Overhead caused by moving eos_token_id to gpu mem

Hi, I’m considering using transformers to real-time service. (call model.generate every seconds or more).
But in greedy search, there’s a code line which move eos token to gpu mem and It takes 170ms.(A100GPU)
The exact line of code is eos_token_id_tensor = torch.tensor(eos_token_id).to(input_ids.device) if eos_token_id is not None else None in here
Cost of 170ms in every 1s inference is quite large, and I think moving same token to gpu mem is inefficient.
How can I avoid this?

Pretty sure that eos_token_id is an integer here, not a torch tensor. The conversion from an integer to a list then to a torch tensor via torch.tensor(eos_token_id) is the more likely reason to why that line is taking up quite some time. However, I think that the overhead should not be that significant (aka the ratio of time taken to compute the line you mentioned and model.generate() is too large).

Based on my experimentations:

def test1():
    eos_token_id_tensor = torch.tensor([model.generation_config.eos_token_id]).to(input_ids.device)

def test2():
    output = model.generate(input_ids.unsqueeze(0), max_new_tokens = 1)



Total execution time for test1: 1 ms
Total execution time for test2: 1029 ms

My ratio is 1:1029, in comparison to your 170:1000. I think you should test it out again.

Which GPU do you use? In my A100 GPU, following code returns 260ms of latency at first load() call.
import torch
from datetime import datetime
def load():
start = datetime.now()
token = [0]
end = datetime.now()
print((end - start).total_seconds())

for i in range(5):

For the initial performance overhead, it’s a known issue with PyTorch. It will save the result into the cache, which allows for the next few similar tensors to be created much faster. Unless you are running model.generate() with max_new_tokens =1, this overhead isn’t exactly noticeable as the tokens generated increases.

I can also reproduce your problem on a T4 Google colab GPU, but technically speaking it isn’t a problem if you’re generating a lot of tokens, and the significant overhead will no longer be there when you run model.generate() for a second time.

Yeah I agree with you comment but in my case, I have to run model.generate() every seconds or more maybe, since I’m considering real-time application with whisper.
The model is served by pytorch and the overhead arises every run. This is the problem.

Can you try model.generate() on random input_ids for a couple of iterations, and see whether the overhead remains even after the first iteration? I don’t exactly know how you are running your model, but do you also reset the cache/instance whenever you want to get an inference?

Yeah I tried test code the way you explained, as below(code 1), but the result was same. Every first tensor movement to gpu costs 0.8s.
I modified transformers code(at generation/utils.py) to l find latency(code 2)

Code 1.

model: WhisperForConditionalGeneration = WhisperForConditionalGeneration.from_pretrained(pretrained_model_name_or_path=model_folder_path).to("cuda:0")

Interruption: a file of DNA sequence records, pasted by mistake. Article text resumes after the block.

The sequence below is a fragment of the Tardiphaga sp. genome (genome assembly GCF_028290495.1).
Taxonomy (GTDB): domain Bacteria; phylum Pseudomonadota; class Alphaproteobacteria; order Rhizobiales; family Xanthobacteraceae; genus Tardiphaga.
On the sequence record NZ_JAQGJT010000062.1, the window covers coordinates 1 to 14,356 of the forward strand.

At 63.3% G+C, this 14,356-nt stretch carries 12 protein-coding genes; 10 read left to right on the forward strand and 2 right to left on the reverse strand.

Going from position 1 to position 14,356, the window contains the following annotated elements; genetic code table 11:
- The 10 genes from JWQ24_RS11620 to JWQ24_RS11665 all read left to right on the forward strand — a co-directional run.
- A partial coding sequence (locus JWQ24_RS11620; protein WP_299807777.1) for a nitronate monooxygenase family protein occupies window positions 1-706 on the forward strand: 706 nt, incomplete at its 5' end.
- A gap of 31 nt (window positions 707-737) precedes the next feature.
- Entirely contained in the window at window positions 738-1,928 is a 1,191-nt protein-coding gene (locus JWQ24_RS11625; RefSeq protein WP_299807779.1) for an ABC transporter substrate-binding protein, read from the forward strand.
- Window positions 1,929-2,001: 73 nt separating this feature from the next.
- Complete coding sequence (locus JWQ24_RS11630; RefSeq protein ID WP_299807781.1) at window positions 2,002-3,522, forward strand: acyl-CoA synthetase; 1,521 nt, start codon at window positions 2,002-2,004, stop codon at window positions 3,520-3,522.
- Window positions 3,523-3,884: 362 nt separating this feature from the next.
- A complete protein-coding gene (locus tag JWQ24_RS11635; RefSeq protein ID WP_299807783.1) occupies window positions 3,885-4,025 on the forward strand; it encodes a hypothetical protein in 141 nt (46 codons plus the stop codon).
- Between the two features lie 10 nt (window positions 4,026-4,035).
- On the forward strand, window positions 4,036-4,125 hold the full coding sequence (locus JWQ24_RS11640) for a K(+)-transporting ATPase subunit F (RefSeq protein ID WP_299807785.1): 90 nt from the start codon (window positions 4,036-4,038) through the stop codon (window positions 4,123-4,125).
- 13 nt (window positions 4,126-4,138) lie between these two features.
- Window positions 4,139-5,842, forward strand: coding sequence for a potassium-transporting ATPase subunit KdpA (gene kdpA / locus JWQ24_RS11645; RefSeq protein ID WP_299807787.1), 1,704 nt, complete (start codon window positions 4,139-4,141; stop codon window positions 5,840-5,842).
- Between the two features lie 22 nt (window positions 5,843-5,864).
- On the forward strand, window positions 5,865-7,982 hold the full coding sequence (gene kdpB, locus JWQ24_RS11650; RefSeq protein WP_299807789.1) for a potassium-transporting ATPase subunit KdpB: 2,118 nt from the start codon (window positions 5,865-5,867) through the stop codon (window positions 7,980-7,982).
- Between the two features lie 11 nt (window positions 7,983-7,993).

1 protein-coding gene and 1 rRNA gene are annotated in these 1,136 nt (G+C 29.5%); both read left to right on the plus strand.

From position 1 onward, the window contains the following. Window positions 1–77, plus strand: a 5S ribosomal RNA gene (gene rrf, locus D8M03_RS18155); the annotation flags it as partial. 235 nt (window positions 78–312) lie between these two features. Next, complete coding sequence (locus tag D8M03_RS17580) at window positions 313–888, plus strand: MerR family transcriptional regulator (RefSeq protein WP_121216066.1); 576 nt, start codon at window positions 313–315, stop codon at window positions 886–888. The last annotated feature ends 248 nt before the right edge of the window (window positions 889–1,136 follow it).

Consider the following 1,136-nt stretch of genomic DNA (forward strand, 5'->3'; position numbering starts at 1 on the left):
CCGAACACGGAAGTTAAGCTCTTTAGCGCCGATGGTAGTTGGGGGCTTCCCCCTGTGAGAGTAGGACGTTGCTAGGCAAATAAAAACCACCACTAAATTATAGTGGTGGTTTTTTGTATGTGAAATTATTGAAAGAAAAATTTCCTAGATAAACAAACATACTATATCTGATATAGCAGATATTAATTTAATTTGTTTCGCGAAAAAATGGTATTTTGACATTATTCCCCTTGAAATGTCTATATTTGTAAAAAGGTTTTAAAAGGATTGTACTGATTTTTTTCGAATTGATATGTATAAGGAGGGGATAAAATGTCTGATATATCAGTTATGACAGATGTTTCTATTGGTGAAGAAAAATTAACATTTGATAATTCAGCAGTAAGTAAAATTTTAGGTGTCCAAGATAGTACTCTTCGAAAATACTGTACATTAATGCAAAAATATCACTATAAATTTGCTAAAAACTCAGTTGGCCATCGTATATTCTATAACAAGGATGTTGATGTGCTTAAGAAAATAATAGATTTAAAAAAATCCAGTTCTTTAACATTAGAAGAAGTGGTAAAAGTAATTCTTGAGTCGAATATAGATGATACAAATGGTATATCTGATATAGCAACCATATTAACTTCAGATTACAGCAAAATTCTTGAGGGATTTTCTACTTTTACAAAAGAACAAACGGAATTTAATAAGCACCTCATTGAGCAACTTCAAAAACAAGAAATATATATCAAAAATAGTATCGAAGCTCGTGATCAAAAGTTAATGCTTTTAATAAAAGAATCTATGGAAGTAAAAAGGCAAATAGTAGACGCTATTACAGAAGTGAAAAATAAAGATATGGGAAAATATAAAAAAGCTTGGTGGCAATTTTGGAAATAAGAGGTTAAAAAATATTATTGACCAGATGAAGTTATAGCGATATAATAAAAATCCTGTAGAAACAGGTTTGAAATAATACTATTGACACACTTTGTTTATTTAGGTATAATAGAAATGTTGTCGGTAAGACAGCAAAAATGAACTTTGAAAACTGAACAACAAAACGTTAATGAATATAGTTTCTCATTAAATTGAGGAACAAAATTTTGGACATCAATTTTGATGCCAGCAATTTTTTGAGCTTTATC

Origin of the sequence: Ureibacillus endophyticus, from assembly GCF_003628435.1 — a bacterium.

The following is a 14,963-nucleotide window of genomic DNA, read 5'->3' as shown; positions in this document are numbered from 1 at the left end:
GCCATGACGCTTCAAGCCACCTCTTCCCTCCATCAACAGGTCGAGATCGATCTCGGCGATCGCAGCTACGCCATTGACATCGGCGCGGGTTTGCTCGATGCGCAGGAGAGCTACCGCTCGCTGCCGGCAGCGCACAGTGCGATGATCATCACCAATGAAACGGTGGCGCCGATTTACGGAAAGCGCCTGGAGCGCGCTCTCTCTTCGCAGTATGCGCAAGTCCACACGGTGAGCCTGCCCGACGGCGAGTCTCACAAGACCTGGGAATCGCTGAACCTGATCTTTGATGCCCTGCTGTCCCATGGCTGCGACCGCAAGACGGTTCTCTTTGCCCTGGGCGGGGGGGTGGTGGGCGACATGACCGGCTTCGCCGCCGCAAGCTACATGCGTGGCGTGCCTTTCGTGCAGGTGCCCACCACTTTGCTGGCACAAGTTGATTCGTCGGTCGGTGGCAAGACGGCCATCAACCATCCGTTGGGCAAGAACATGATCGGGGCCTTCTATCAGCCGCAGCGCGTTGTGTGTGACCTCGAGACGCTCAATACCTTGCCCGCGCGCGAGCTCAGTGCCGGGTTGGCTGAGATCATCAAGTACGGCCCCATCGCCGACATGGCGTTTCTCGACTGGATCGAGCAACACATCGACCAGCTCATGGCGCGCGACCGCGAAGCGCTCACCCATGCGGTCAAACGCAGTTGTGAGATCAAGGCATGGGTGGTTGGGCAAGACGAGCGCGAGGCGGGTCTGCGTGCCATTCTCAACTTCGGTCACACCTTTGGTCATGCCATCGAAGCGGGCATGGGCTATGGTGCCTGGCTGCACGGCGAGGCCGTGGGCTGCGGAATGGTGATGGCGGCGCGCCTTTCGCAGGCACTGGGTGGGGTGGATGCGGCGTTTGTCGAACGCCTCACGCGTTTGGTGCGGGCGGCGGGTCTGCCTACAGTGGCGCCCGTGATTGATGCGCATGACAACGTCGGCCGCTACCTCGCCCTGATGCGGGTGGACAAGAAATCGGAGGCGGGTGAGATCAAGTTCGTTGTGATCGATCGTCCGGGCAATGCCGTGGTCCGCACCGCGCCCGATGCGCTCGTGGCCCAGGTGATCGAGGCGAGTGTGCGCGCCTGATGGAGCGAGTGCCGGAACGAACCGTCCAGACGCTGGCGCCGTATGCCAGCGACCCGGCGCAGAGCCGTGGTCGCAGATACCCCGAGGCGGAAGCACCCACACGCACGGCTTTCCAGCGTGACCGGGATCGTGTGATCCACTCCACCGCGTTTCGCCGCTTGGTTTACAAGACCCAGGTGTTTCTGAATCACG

with open(feature_path,'rb') as f:
    input_features = pickle.load(f)
audio_feature: torch.Tensor = torch.as_tensor(input_features).to("cuda:0")
for _ in range(5):

Code 2.

eos_token_id_tensor_start = time.perf_counter()
eos_token_id_tensor = torch.tensor(eos_token_id).to(input_ids.device) if eos_token_id is not None else None
eos_token_id_tensor_end = time.perf_counter()

Could you try this method where you synchronize the GPU while timing the speed of the code via what was mentioned here?

Also, may I ask why are you using pickle.load for your input features? What is the data type of the input features before converting it via torch.as_tensor?

There’s no specific purpose of using pickel.load in my test code, just for extracted audio feature from real data, instead of randomly generated tensor.
The type of data is List[float], with shape of (1,80,3000). Since request body of my server (fastapi) should be List[float],(request from feature-extraction server) I build test code with list type.
BTW, I don’t understand what you mentioned above. Add torch.cuda.synchronize() in transformers code will improve performance, you mean?

torch.cuda.synchronize() will not improve performance, but it does ensure that the timing that we have recorded is consistent. The function waits for all kernels in all CUDA streams to complete, which is why it may also introduce overhead during kernel launch.

For code 2 (from transformers code), maybe you could convert the tensor to the correct device (cuda) directly via eos_token_id_tensor = torch.tensor(eos_token_id, device = input_ids.device) if eos_token_id is not None else None? I don’t have a GPU with me right now so I can’t test this hypothesis out.

I breakdown transformers code and got some findings.

  1. There’s 2 tensor process across cpu and gpu memory and thery are bottlenecks.
  2. First one is in _prepare_attention_mask_for_generation function, find whether int(cpu) in tensor(gpu) → (pad_token_id in inputs) : 0.8s in RTX A2000 (laptop)
  3. The second one is what I mentioned above, move eos token to gpu. (0.8s)
  4. Strange thing is, latency in 2 gets low with next inference iterations but 3 stays the same.

I guess gpu warmup works at 2 and encoding process (which is 1.3s at first try and decreased to 12ms. The exact code is model_kwargs["encoder_outputs"]: ModelOutput = encoder(**encoder_kwargs) but at 3, it seems no improvement in next same processes.

I noticed an issue similar to yours that has remained open at PyTorch’s repo: model->to(device) costs over a millisecond when doing nothing · Issue #23865 · pytorch/pytorch · GitHub

Thank you for reply!
As far as I understand, we can’t avoid overhead, am I right?
I guess we should take that amount of latency in real-time inference scenario.

Yep, seems to be the case as of now.